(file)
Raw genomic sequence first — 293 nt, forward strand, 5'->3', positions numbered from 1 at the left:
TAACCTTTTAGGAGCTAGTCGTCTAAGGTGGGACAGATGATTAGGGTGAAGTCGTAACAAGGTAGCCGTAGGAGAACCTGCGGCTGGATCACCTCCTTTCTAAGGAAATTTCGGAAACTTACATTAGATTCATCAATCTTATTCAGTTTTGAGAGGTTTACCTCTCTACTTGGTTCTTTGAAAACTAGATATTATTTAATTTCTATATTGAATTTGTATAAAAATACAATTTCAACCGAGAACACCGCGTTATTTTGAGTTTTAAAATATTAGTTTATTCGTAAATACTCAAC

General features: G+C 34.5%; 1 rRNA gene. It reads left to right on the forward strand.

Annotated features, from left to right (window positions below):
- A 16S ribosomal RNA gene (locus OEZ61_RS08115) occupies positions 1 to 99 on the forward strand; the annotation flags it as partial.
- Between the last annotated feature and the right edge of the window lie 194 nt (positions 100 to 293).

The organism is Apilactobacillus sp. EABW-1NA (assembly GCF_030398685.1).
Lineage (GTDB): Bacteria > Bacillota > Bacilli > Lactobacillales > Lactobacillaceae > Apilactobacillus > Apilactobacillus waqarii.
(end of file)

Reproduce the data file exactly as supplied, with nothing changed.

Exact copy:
Raw genomic sequence first — 293 nt, forward strand, 5'->3', positions numbered from 1 at the left:
TAACCTTTTAGGAGCTAGTCGTCTAAGGTGGGACAGATGATTAGGGTGAAGTCGTAACAAGGTAGCCGTAGGAGAACCTGCGGCTGGATCACCTCCTTTCTAAGGAAATTTCGGAAACTTACATTAGATTCATCAATCTTATTCAGTTTTGAGAGGTTTACCTCTCTACTTGGTTCTTTGAAAACTAGATATTATTTAATTTCTATATTGAATTTGTATAAAAATACAATTTCAACCGAGAACACCGCGTTATTTTGAGTTTTAAAATATTAGTTTATTCGTAAATACTCAAC

General features: G+C 34.5%; 1 rRNA gene. It reads left to right on the forward strand.

Annotated features, from left to right (window positions below):
- A 16S ribosomal RNA gene (locus OEZ61_RS08115) occupies positions 1 to 99 on the forward strand; the annotation flags it as partial.
- Between the last annotated feature and the right edge of the window lie 194 nt (positions 100 to 293).

The organism is Apilactobacillus sp. EABW-1NA (assembly GCF_030398685.1).
Lineage (GTDB): Bacteria > Bacillota > Bacilli > Lactobacillales > Lactobacillaceae > Apilactobacillus > Apilactobacillus waqarii.